NGOs & the Universal Periodic Review

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The Role of International NGOs in
the Universal Periodic Review of
Pacific States:
Distorting the Dialogue?
11 September 2013
(Natalie Baird, University of Canterbury)
Presentation Outline
• What is the UPR?
• Overview of the first cycle of the UPR in the
Pacific
• The role of NGOs in the UPR
• The role of NGOs in Pacific UPR
• International NGOs: Benefits and challenges
• More collaboration between NGOs
• Conclusion
What is the Universal Periodic Review?
• All UN members every four and a half years; 42
states/year; 14 states in a two week session
• Inter-governmental process
• Not to be “overly burdensome” or “overly long”
• The yardstick for review:
–
–
–
–
–
UN Charter
Universal Declaration of Human Rights
Human rights obligations (treaties) of the state
Voluntary pledges and commitments
International humanitarian law
• Aim: Improve human rights on the ground
Features of the UPR
• Three documents:
– national state report (20pp)
– OHCHR compilation of UN information (10pp)
– OHCHR “stakeholder summary” (10pp)
• Four phases:
– Preparatory phase
– Interactive dialogue (3 and a half hrs)
– Outcome phase: a set of bilateral
recommendations with State response (I hr)
– Implementation and follow-up
First UPR Cycle: Pacific Experience
• Focus: 12 PIF members: Tonga, Tuvalu, Vanuatu, Fiji,
Kiribati, Marshall Is, FSM, Nauru, Palau, PNG, Samoa,
Solomons
• Opportunity to “tell the Pacific’s human rights stories”
• Good faith engagement: honest, open, reflective
• Nature of dialogue: beyond “naming and shaming”
• De facto human rights action plan
• Early signs of positive change: treaty ratifications, standing
invitations, SR visit to Tuvalu
• Engagement with civil society
– Consultation for national report
– RRRT, PIFS and OHCHR Pacific workshops
– Stakeholder balance: national cf international NGOs
What is the role of NGOs in the UPR?
•
•
•
•
Defining “non-governmental organisation”
International cf national NGOs
The role of NGOs in the United Nations
Opportunities for NGOs in the UPR:
– National consultation on state report
– Submit “stakeholder” report to Geneva: 5 pp (2815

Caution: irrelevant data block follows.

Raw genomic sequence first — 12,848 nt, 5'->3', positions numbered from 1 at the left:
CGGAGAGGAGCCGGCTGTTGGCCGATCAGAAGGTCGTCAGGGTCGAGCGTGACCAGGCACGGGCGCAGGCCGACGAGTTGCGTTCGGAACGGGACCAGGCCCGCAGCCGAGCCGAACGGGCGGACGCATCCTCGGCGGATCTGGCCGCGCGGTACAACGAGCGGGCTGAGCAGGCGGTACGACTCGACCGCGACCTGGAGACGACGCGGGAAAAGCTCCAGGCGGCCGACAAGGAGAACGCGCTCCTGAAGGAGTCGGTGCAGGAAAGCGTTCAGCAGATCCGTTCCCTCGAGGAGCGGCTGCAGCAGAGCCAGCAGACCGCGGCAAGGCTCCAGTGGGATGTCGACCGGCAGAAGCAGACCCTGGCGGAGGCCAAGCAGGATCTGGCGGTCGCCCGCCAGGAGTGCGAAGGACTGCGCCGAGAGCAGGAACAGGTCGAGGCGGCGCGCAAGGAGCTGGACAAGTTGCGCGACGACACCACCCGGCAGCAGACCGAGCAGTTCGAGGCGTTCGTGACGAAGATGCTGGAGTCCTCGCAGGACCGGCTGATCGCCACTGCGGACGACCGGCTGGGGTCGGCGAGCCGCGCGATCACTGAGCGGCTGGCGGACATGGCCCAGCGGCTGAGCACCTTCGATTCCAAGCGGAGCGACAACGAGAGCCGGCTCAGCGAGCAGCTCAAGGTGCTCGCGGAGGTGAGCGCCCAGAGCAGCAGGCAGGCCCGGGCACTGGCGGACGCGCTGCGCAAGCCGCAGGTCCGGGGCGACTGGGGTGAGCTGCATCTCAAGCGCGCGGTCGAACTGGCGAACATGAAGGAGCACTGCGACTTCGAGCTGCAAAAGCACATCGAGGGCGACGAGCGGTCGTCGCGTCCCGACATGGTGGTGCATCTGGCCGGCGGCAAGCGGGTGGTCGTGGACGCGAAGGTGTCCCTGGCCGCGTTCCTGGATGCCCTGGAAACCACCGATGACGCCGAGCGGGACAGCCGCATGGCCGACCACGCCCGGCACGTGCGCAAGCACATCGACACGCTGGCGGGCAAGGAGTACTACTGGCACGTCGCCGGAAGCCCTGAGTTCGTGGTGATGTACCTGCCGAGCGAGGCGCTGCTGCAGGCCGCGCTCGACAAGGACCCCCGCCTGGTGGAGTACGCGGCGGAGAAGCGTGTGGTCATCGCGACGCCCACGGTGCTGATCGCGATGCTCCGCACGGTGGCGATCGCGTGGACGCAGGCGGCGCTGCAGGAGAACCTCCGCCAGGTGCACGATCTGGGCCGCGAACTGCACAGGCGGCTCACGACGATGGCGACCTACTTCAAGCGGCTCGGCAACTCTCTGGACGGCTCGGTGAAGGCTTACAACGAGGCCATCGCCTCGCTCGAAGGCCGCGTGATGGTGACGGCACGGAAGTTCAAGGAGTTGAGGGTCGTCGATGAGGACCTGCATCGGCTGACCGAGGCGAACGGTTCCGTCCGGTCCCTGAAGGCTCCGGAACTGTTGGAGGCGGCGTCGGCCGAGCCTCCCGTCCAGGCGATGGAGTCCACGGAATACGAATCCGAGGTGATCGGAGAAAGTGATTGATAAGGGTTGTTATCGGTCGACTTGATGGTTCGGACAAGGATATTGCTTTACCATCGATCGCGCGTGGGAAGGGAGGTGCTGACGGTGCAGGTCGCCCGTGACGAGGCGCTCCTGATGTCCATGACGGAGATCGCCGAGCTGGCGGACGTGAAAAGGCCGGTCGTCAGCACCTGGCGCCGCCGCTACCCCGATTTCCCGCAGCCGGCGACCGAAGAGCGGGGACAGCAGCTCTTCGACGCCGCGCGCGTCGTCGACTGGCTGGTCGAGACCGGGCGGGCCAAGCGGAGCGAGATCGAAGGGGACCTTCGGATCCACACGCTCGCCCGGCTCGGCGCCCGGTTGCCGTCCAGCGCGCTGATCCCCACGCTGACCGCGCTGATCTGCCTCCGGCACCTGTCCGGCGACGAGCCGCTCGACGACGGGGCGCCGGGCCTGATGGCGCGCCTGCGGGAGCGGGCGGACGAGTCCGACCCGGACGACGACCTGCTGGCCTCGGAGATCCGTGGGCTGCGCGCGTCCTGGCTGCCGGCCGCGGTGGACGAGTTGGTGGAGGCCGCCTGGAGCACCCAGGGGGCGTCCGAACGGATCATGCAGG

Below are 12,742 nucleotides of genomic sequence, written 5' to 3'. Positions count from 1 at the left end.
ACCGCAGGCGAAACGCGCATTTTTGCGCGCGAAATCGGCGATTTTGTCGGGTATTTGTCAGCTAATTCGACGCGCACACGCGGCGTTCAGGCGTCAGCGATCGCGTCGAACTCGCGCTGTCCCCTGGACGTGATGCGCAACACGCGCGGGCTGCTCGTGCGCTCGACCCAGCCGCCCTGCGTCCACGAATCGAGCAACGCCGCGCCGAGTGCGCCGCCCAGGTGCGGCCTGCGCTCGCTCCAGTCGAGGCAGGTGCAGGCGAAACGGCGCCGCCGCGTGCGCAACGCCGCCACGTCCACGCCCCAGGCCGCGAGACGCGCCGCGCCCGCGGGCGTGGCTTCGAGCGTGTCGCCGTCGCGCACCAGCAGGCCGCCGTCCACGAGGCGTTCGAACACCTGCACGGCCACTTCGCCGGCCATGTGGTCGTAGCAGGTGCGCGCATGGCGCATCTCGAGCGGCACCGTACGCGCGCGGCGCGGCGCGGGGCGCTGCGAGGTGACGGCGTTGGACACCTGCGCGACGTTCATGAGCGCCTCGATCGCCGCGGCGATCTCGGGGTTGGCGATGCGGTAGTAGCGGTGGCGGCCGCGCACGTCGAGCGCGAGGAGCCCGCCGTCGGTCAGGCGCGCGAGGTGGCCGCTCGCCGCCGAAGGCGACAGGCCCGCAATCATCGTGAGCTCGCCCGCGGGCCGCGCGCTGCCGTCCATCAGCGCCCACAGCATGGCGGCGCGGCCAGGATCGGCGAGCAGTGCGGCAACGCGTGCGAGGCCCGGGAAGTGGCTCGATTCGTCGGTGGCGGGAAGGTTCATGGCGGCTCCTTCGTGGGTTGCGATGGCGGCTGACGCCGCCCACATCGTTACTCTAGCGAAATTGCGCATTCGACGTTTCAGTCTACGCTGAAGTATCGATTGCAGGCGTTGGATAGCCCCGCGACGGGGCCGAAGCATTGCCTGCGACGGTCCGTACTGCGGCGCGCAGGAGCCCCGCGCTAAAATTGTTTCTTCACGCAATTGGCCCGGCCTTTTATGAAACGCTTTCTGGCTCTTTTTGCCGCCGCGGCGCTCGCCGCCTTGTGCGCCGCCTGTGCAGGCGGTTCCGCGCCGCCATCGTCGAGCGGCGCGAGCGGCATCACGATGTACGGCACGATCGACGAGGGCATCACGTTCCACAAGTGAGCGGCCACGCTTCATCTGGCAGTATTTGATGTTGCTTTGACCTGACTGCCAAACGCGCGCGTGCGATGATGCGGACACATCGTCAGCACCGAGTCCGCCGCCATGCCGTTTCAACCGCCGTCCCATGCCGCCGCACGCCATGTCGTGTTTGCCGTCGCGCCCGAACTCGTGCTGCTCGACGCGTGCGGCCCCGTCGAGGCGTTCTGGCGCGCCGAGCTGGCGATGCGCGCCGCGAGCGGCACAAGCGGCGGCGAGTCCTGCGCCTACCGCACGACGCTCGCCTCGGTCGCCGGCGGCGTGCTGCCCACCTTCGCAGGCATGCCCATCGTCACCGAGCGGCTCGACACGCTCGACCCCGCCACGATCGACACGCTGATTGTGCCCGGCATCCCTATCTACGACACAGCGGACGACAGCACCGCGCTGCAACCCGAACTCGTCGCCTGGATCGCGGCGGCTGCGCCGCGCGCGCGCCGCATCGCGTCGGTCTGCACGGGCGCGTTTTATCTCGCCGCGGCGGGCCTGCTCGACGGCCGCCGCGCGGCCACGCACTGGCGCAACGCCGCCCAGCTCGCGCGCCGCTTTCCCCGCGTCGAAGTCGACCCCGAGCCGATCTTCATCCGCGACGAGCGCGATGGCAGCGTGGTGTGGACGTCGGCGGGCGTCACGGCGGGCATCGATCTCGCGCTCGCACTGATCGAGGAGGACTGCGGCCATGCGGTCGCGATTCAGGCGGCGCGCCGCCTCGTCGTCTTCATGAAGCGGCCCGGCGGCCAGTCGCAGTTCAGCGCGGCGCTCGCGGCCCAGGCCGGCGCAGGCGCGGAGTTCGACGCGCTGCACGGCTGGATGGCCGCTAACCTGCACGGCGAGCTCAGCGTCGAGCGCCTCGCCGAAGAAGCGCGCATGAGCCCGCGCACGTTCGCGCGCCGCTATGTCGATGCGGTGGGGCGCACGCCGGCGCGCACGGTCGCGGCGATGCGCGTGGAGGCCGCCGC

words) or 10 pp (5630 words) >> Inclusion in
“stakeholder summary” of OHCHR
– Lobbying and advocacy at home and in Geneva
– Statement during the final plenary session
– Followup and implementation
Role of NGOs in UPR of Pacific States
State
Tonga
Tuvalu
Vanuatu
Fiji
Kiribati
Marshall
Islands
Micronesia
Nauru
Palau
PNG
Samoa
Solomon
Islands
Tonga II
Tuvalu II
Total number of
stakeholders
(NGOs)
National
NGOs
International
NGOs
Coalition of
national/int
NGOs
3
6
6
17
8
6
1
3
2
9
2
3
2
3
4
8
6
2
1
4
9
5
10
6
9
6
1
1
2
2
2
2
4
9
4
7
2
1
-
4
3
1
2
3
1
-
Who are these international NGOs?
•
•
•
•
•
•
•
•
•
•
•
•
•
•
•
Global Initiative to End All Corporal Punishment of Children (UK): 13/14
Earth Justice (US) (incl coalition partners): 11/14
International Lesbian and Gay Coalition (Geneva and Belgium): 8/14
Amnesty International (UK): 6/14
Oceania Human Rights (US): 5/14
Marist and Franciscans (Geneva): 4/14
Institute on Religion and Public Policy (US): 3/14
Society for Threatened Peoples (Germany): 3/14
Human Rights Watch (US): 2/14
Pacific Concerns Resource Centre (Fiji): 1/14 [on Fiji]
Fundacion Mundial Dejame Vivir en Paz (Costa Rica): 1/14 [on Fiji]
Sexual Rights Initiative (Global North-South): 1/14 [on FSM]
University of Oklahoma College of Law International Human Rights Clinic (US):
1/14 [on PNG]
International Centre for Transitional Justice (US): 1/14 [on Solomons]
Child Rights International Network (UK): 1/14 [on Tonga II]
International NGOs:
Benefits and Challenges
• Benefits:
–
–
–
–
–
Filling a gap
Expertise
Dealing with controversial issues
Geneva base for lobbying
Solidarity
• Challenges:
–
–
–
–
–
Dilution of Pacific human rights stories
Formal limitations of rights cf actual reported violations
Approach to understanding of rights
Single issue focus
Int’l NGOs regarded as more credible than national NGOs?
Developing more collaboration between
international and national NGOs
•
•
•
•
•
•
Theme: influence > responsibility
Radical reimagining of int’l NGOs
Partnerships between nat’l and int’l NGOs
A human rights wiki? (Philip Alston)
Capacity building
Funding
Conclusion
• Benefits and challenges with international
NGOs
• Concern: The risk that the Pacific’s human
rights stories are distorted
• Comments and questions very welcome
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